Science Fair Project Encyclopedia
In geology, a sill is a tabular, often horizontal mass of igneous rock that has been intruded laterally between older layers of sedimentary rock, beds of volcanic lava or tuff, or even along the direction of foliation in metamorphic rock. The term sill is synonymous with concordant intrusive sheet.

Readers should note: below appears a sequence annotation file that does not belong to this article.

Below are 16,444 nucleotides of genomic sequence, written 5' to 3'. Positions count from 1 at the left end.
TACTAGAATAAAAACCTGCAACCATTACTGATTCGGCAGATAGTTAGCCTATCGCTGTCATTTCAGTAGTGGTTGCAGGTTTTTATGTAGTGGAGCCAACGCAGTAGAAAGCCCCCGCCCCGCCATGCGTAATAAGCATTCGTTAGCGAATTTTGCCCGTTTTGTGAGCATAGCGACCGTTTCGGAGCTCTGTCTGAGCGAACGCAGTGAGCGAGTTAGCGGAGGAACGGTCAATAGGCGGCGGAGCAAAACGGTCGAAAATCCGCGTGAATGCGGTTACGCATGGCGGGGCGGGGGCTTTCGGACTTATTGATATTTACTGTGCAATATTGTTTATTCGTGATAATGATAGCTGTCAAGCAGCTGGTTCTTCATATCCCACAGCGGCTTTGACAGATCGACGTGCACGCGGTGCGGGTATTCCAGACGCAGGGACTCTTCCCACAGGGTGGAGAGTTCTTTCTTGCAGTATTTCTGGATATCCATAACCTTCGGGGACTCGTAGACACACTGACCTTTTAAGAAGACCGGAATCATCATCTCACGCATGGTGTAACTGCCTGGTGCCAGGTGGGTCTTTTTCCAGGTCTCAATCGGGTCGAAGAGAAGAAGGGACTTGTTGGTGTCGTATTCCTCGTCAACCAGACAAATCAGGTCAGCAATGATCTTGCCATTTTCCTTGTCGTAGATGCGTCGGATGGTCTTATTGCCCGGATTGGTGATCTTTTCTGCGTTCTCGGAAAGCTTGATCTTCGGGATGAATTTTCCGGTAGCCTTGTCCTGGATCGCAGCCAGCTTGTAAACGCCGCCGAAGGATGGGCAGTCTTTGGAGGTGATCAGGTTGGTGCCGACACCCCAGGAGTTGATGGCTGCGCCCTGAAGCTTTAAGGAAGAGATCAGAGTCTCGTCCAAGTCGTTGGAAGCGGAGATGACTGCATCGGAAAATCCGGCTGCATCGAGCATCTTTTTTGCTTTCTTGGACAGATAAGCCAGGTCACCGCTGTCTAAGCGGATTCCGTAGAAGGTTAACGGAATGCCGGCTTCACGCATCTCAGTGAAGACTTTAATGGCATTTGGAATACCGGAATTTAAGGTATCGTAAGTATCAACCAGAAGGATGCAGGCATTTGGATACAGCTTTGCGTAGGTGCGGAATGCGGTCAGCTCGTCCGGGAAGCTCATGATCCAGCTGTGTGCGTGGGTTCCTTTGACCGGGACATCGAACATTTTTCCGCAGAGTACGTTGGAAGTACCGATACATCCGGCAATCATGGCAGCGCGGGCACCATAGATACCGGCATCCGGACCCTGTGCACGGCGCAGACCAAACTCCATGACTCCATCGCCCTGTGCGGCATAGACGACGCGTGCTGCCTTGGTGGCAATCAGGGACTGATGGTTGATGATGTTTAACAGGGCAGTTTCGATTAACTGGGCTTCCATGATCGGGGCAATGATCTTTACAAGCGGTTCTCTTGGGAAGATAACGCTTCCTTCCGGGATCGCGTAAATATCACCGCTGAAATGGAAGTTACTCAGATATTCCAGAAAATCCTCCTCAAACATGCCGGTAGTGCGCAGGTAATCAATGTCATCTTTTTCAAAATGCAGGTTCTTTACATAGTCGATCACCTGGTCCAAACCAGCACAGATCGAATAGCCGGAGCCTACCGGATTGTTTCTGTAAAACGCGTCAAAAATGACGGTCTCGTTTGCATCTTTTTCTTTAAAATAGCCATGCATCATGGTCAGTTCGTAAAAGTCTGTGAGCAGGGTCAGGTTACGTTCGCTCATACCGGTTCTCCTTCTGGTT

Certain mafic and ultramafic layered intrusions are a variety of sill that often contain important ore deposits. Precambrian examples include the Bushveld, Insizwa , and the Great Dyke , complexes of southern Africa, the Duluth intrusive complex of the Superior District, and the Stillwater intrusive of the United States. Phanerozoic examples are usually smaller and include the Rum peridotite complex of Scotland and the Skaergaard intrusive of east Greenland. These intrusives often contain concentrations of gold, platinum, chromium, and other rare elements.
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